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Russian interior ministry to close all sobering-up centres by mid-October

September 27, 2011, 15:37 UTC+3
“The scale of alcohol and drug addiction in this country threatens to grow into a national catastrophe,” Alexander Gorovoi said
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MOSCOW, September 27 (Itar-Tass) — Russia’s interior ministry will close all sobering-up centres across the country by mid-October, First Deputy Minister Alexander Gorovoi said on Tuesday.

“The bulk of sobering-up centres were closed last year. Now there are only 12 such centres, and they will be wound up by mid-October,” he told journalists.

Under a police reform, the interior ministry is getting rid of much of its functions that were recognized as extensive, including maintaining sobering-up centres. Such functions are to be vested on other executive agencies.

In this context, Gorovoi expressed the hope that healthcare agencies and regional authorities will do their best to organize similar sobering-up services.

On Monday, Russia’s Interior Minister Rashid Nurgaliyev told a governmental commission on prevention of crime that the level of alcoholism and drug abuse in Russia may cause a national catastrophe, and the question of compulsory treatment of drug addicts and those suffering from alcoholism is high on the agenda.

“The scale of alcohol and drug addiction in this country threatens to grow into a national catastrophe,” he said, stressing that of special worry is the acuteness of these problems with the youth.

He said that the governmental commission had received several suggestions related to this problem. “Many heads of Russia’s regions are adamant it is necessary to discuss the practice of using forced treatment of alcohol and drug addicts,” Nurgaliyev said. “We shall consider submitting relevant initiative, including legislative ones, to the Russian government.”

Crime rates might go up after all sobering-up centres are closed, a lawmaker with the ruling United Russia party said on Tuesday.

Earlier in the day, Russia’s First Deputy Interior Minister Alexander Gorovoi said that the ministry was about to close all sobering-up centres across the country by mid-October. “The bulk of sobering-up centres were closed last year. Now there are only 12 such centres, and they will be wound up by mid-October,” he told journalists.

Under a police reform, the interior ministry is getting rid of much of its functions that were recognized as extensive, including maintaining sobering-up centres. Such functions are to be vested on other executive agencies.

In this context, Gorovoi expressed the hope that healthcare agencies and regional authorities will do their best to organize similar sobering-up services.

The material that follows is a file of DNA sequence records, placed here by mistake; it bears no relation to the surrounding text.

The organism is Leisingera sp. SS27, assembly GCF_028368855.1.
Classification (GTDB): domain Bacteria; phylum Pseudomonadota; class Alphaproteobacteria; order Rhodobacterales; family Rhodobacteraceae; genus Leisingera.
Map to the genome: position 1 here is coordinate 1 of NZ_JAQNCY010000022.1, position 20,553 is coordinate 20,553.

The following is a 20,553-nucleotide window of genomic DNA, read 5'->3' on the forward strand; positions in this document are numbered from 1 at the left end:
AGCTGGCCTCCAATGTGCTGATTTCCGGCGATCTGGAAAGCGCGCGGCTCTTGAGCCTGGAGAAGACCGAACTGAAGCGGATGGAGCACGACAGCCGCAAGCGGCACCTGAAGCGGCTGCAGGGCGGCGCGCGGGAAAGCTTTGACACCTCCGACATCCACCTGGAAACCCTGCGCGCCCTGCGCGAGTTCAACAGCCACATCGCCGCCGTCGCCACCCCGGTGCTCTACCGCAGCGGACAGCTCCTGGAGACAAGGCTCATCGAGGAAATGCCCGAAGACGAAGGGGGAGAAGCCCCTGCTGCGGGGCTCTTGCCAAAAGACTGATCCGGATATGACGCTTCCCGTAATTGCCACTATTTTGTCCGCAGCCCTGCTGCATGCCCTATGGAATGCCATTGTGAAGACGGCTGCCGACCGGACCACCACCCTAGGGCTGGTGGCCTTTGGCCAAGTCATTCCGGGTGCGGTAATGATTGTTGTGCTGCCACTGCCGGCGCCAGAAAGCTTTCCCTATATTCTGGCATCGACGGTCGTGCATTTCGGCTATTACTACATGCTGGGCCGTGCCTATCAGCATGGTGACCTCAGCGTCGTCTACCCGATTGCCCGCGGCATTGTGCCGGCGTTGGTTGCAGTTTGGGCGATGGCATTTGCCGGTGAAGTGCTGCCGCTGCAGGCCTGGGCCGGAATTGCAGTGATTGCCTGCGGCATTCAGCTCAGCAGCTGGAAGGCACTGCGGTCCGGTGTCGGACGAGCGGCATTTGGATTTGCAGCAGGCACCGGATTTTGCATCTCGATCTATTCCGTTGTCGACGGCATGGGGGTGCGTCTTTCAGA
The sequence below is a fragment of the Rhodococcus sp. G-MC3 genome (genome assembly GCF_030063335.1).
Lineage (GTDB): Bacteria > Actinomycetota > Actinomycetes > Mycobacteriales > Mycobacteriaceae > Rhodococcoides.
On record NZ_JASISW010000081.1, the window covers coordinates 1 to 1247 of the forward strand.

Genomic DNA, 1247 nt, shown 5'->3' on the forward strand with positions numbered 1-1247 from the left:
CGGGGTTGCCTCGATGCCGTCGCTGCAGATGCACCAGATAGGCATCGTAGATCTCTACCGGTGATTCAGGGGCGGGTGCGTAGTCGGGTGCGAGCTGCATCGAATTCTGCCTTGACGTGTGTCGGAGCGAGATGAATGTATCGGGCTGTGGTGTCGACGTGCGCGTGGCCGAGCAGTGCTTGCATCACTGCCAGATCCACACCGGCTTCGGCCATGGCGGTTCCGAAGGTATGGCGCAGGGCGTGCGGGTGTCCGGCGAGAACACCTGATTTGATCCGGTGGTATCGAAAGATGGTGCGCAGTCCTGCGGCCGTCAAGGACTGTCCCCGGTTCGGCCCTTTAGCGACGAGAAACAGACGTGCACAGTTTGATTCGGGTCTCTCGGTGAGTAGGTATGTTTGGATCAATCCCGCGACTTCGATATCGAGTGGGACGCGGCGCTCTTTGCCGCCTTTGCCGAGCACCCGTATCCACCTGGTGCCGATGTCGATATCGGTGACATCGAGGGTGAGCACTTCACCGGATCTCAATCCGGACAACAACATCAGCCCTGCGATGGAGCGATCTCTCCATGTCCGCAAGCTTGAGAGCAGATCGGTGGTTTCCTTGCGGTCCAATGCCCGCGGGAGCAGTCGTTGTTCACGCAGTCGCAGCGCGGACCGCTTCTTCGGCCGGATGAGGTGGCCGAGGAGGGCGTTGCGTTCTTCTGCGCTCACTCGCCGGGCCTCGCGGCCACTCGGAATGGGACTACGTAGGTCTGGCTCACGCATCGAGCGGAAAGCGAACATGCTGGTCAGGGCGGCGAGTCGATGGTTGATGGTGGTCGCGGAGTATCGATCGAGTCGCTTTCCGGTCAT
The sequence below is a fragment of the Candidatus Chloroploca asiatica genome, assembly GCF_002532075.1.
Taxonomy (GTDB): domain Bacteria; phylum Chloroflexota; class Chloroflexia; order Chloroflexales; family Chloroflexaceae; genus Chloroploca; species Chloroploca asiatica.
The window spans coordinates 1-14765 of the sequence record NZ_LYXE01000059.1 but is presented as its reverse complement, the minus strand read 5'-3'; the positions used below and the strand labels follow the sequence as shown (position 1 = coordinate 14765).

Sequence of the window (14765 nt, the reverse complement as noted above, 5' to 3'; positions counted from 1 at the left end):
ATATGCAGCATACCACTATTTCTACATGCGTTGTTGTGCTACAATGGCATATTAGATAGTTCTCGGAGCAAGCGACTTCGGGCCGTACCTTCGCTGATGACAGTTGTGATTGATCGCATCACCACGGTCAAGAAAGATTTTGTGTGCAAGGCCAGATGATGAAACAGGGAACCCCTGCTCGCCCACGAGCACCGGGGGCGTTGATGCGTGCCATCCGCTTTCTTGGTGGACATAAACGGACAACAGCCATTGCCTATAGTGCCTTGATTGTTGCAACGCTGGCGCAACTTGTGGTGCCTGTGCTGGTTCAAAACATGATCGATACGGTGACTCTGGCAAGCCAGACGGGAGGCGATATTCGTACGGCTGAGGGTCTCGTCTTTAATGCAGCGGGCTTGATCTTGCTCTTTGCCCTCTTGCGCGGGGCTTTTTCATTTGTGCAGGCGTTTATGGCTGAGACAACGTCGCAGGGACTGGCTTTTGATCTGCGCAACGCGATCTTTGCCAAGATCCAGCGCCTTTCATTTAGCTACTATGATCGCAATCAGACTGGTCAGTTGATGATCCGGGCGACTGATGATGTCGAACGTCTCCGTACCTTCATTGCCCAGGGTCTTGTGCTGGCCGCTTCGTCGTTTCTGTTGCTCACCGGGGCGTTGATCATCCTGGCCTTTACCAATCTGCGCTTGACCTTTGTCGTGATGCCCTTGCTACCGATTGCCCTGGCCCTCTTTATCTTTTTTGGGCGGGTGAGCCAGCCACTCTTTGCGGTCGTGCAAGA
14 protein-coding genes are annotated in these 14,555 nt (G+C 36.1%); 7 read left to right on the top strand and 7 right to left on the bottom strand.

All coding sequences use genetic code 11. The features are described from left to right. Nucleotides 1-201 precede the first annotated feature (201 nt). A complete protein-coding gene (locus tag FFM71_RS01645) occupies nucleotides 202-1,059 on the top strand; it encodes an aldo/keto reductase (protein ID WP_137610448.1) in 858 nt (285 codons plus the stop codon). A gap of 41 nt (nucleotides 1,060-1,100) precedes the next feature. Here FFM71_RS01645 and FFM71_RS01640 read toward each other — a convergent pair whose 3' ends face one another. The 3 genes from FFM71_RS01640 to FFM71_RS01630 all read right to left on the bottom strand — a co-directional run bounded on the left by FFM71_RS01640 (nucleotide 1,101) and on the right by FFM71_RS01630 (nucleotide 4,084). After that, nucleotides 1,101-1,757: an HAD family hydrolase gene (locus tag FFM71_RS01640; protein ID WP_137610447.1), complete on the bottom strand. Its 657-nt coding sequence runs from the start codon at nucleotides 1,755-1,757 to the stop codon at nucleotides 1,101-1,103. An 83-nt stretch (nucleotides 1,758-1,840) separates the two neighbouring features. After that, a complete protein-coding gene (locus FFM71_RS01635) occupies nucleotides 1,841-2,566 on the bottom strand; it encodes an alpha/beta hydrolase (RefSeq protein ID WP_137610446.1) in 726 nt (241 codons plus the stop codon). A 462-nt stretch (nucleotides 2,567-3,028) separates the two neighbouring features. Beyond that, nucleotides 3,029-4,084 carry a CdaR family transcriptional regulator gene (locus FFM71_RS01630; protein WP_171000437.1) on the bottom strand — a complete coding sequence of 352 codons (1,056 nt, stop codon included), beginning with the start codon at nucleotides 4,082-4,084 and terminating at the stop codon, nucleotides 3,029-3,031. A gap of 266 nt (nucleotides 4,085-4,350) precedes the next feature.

In the meantime, the first deputy head of the United Russia faction in the Russian State Duma lower parliament house, Tatiana Yakovleva, who holds the title of Honoured Doctor of the Russian Federation, said it was quite understandable that the interior ministry sought to get rid of “such unpleasant function.” “But their argument that ‘sobering-up’ is outside their competences is quite disputable,” she said. “It is obvious that appearing drunk in a public place and thus injure public morality is an administrative offence. To put it simply, a policeman must detain a drunk person who is lying in the street or harassing passersby and take him to a sobering-up centre.”

Moreover, in her words, sobering-up centres “can hardly be considered medical establishments, since no medical services are offered there.”

As of now, sobering-up centres have been transferred to the competences of local authorities, which, in their turn, transferred them further on to local medical establishments, she noted. As a result, she said, some regions have such centres, some not. “A common algorithm is lacking,” she stressed. Thus, in her words, in some regions specialized wards will be opened at some rehab centres, and persons in the state of alcoholic intoxication will be taken to such establishments by ambulance cars. “And it is not right that ambulance cars (one ride of which costs from 1,500 to 5,000 roubles) are used as a taxi to take drunkards home or to medical establishments. And to leave a drunk human being lying, say, in snow is not humanly,” Yakovleva said.

“But while medics are busy with an alcohol abuser someone may be dying of heart attack or a stroke,” she said. Whilst much effort is being taken to make first aid services really quick, emergency medical services will have to deal with brawler drunkards. “In the long run, medics will have to call police all the same to help them pacify drunk ruffians,” she said.

“Sobering-up centres are a vital necessity, taking into account the current level of alcohol abuse in the country, when two percent of Russians are chronic alcoholics and 76 percent drink regularly,” she stressed. “Maybe, the system of sobering-up centres we have inherited from the Soviet time was far from being ideal, but it somehow worked. Now they have ruined it offering nothing to replace it. Before demolishing it was necessary to organize a new system, to think over details, to provide proper financing.”

And now, she said, when sobering-up centres are lacking it might tell on the crime situation. “The number of crimes committed in the state of alcoholic mania might go up, as might death rates because of delayed arrivals of ambulance cars,” he concluded.

 

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